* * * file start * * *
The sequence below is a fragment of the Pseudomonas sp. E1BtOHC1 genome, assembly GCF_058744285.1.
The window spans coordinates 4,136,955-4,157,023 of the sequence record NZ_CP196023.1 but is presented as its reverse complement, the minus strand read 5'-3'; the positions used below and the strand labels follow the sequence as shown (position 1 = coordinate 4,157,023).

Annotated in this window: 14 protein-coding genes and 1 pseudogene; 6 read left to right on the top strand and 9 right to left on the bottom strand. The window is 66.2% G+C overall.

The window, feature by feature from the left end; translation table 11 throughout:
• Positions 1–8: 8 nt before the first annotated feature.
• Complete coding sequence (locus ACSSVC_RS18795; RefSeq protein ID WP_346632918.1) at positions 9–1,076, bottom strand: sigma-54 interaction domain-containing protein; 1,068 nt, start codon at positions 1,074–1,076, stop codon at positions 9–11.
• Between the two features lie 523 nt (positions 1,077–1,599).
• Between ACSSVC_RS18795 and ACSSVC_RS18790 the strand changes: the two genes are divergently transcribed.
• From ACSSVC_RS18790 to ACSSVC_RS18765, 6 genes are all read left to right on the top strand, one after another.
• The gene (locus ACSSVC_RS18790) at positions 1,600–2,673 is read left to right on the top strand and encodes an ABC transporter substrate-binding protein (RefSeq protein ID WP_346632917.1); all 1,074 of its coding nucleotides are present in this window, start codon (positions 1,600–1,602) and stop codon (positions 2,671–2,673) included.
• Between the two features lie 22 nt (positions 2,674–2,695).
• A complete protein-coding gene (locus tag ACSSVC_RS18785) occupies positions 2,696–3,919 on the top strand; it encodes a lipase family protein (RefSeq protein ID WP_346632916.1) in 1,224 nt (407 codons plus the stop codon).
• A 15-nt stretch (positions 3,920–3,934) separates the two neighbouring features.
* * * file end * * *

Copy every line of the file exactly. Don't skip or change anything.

The sequence below is a fragment of the Pseudomonas sp. E1BtOHC1 genome, assembly GCF_058744285.1.
The window spans coordinates 4,136,955-4,157,023 of the sequence record NZ_CP196023.1 but is presented as its reverse complement, the minus strand read 5'-3'; the positions used below and the strand labels follow the sequence as shown (position 1 = coordinate 4,157,023).

Annotated in this window: 14 protein-coding genes and 1 pseudogene; 6 read left to right on the top strand and 9 right to left on the bottom strand. The window is 66.2% G+C overall.

The window, feature by feature from the left end; translation table 11 throughout:
• Positions 1–8: 8 nt before the first annotated feature.
• Complete coding sequence (locus ACSSVC_RS18795; RefSeq protein ID WP_346632918.1) at positions 9–1,076, bottom strand: sigma-54 interaction domain-containing protein; 1,068 nt, start codon at positions 1,074–1,076, stop codon at positions 9–11.
• Between the two features lie 523 nt (positions 1,077–1,599).
• Between ACSSVC_RS18795 and ACSSVC_RS18790 the strand changes: the two genes are divergently transcribed.
• From ACSSVC_RS18790 to ACSSVC_RS18765, 6 genes are all read left to right on the top strand, one after another.
• The gene (locus ACSSVC_RS18790) at positions 1,600–2,673 is read left to right on the top strand and encodes an ABC transporter substrate-binding protein (RefSeq protein ID WP_346632917.1); all 1,074 of its coding nucleotides are present in this window, start codon (positions 1,600–1,602) and stop codon (positions 2,671–2,673) included.
• Between the two features lie 22 nt (positions 2,674–2,695).
• A complete protein-coding gene (locus tag ACSSVC_RS18785) occupies positions 2,696–3,919 on the top strand; it encodes a lipase family protein (RefSeq protein ID WP_346632916.1) in 1,224 nt (407 codons plus the stop codon).
• A 15-nt stretch (positions 3,920–3,934) separates the two neighbouring features.